William Beaumont in 1833 reported that the stomach secreted hydrochloric acid, an astonishing finding. Two ulcerogenic operations were identified early in this century, (1) antral exclusion and (2) gastroenterostomy. Before gastric bypass could be used for treatment of obesity in humans it was necessary to determine whether the operation would cause ulcers. Animal experiments showed that when most of the acid secreting portion of the stomach was excluded along with the antrum, there was inhibition of gastrin secretion and suppression of HCl secretion (Mason and Ito, 1967). As a result stomal ulcer and duodenal ulcer were unlikely to result from gastric bypass as long as the division of the stomach created a small upper segment.
When the staple line breaks down, there is produced the same situation as if a gastroenterostomy had been performed with an intact stomach. A recent study of 128 patients with disrupted gastric partitions in a series of 499 patients with gastric bypass showed 36 who developed stomal ulcer (MacLean 1997). All patients who developed stomal ulceration had disruption of the staple line. Acid production was found to be increased by the disruption. Closure of the communication decreased acid secretion and allowed healing. Division of the stomach at the primary operation was observed to decrease the risk of disruption of the staple line but did not eliminate it. Interposition of a well vascularized organ between the two segments of divided stomach was suggested as a way to prevent development of a gastro-gastric fistula.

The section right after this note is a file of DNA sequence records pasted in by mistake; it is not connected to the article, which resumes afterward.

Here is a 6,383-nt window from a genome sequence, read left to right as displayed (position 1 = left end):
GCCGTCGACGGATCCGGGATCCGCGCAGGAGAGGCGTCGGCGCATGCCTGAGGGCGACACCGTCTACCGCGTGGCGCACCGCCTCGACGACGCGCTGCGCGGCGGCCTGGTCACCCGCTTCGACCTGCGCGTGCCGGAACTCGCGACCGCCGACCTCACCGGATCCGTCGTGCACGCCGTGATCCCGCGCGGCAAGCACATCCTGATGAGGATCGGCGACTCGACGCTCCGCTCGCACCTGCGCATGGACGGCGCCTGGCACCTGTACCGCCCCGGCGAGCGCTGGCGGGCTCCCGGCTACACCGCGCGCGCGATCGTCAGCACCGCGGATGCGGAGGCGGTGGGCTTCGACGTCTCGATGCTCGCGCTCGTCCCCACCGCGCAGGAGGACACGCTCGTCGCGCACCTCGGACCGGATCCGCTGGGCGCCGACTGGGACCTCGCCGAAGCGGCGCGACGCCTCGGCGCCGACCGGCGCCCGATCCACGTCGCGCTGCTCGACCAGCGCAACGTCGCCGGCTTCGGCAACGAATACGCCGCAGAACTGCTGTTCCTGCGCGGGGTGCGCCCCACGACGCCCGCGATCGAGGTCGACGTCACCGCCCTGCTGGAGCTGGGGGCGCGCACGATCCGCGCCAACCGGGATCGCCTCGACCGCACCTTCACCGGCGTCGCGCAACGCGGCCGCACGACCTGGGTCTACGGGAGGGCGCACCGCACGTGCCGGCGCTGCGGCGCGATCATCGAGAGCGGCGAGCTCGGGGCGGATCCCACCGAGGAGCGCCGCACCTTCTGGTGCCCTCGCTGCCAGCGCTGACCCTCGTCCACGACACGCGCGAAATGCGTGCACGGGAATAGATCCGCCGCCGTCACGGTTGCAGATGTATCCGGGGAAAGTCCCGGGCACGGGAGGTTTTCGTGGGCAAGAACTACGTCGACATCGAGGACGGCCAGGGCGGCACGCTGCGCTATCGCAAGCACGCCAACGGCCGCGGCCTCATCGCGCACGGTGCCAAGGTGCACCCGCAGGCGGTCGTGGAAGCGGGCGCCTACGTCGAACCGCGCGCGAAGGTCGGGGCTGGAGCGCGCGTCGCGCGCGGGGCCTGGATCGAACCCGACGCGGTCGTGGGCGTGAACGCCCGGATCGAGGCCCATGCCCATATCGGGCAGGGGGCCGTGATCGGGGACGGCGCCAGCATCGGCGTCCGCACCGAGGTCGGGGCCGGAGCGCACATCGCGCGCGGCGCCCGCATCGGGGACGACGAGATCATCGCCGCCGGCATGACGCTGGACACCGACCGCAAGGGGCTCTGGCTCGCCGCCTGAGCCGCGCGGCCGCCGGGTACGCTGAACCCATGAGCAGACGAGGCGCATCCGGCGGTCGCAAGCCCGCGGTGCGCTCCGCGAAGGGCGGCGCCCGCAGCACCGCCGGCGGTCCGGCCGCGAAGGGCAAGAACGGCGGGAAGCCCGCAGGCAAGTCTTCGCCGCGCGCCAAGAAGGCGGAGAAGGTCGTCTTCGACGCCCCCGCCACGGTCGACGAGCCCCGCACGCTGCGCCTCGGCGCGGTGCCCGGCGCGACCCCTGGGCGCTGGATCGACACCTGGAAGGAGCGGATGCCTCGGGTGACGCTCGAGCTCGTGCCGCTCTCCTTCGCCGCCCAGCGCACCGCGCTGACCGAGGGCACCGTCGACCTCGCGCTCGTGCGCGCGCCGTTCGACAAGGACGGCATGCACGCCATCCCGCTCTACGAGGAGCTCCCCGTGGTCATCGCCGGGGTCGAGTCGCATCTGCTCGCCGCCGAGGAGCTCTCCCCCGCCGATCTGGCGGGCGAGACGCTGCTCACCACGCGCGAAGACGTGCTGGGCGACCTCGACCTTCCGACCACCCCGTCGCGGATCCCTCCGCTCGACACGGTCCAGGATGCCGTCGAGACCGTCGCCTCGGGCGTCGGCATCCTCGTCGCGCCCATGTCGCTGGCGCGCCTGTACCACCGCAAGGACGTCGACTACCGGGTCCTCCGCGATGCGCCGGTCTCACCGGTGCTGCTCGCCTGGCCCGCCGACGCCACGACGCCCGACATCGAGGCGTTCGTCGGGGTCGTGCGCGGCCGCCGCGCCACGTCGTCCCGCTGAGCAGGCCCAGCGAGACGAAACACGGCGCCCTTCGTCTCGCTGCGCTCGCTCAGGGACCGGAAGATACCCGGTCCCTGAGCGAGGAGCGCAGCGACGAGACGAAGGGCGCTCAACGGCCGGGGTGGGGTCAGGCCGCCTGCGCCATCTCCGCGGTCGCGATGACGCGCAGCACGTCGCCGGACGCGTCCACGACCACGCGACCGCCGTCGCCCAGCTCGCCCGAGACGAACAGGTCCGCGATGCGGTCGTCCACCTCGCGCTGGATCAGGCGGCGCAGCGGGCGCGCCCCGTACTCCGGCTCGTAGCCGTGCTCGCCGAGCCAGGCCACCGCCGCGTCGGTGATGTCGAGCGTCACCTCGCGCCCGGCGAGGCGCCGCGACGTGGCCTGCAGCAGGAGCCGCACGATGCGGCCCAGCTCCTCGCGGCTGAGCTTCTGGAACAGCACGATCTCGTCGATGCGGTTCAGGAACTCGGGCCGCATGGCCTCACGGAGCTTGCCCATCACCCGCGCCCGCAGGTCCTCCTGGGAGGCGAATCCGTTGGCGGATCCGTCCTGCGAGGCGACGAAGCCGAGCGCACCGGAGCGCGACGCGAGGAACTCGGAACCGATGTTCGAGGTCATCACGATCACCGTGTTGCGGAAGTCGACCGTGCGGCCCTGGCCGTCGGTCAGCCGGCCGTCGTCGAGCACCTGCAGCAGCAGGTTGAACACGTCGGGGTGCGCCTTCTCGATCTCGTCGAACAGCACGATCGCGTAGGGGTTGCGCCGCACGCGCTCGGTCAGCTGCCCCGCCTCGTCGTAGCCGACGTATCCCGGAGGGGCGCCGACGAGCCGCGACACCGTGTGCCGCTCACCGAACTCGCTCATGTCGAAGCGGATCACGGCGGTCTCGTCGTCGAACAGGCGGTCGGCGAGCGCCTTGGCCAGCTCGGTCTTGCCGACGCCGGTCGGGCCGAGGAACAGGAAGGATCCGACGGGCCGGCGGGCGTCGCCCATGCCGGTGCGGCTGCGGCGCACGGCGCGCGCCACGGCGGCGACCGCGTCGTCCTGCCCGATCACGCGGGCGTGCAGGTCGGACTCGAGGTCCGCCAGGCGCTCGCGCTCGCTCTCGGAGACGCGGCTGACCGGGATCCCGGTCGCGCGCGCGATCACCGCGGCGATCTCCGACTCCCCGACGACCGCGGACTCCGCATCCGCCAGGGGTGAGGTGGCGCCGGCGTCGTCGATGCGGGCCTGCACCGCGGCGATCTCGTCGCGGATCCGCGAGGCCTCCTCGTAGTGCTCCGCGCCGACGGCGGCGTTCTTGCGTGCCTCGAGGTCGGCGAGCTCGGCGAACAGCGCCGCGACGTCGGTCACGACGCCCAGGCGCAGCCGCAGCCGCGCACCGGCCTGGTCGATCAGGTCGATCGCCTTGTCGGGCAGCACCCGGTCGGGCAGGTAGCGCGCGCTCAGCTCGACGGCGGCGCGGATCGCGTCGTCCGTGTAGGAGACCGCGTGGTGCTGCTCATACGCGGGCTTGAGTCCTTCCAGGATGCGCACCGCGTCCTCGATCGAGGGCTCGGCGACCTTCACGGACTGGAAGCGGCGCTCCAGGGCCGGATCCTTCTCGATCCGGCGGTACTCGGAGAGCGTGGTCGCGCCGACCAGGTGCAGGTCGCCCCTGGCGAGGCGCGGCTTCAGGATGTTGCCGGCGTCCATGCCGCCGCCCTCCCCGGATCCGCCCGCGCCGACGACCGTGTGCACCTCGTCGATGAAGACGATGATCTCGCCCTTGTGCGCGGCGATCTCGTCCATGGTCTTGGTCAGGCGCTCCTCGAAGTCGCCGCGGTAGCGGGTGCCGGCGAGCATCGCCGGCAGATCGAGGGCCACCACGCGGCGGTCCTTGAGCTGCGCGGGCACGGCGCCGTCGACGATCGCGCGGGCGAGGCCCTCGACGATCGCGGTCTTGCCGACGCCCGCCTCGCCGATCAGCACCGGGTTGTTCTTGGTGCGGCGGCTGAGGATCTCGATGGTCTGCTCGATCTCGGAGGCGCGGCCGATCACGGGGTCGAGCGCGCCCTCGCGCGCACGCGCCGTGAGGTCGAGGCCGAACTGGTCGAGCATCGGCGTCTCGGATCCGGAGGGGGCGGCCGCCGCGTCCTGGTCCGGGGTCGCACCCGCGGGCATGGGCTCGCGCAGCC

The informed patient and operative choice
The patient must live with the operation chosen and therefore must know enough to make an informed choice. This places a major responsibility upon the surgeon in education of the patient about the advantages and disadvantages of the operation recommended (Mason and Hesson 1998). One of the simple operations is vertical banded gastroplasty (VBG). Gastroplasty has the advantage of maintaining a normal sequence of digestion and absorption and does not have any of the potential complications and side effects peculiar to bypass operations. VBG has a measured pouch of less than 20 ml and an outlet stabilized with a 5 cm circumference collar of Marlex mesh. The mesh is rapidly incorporated in fibrous tissue that keeps the stomach wall from slipping through the collar.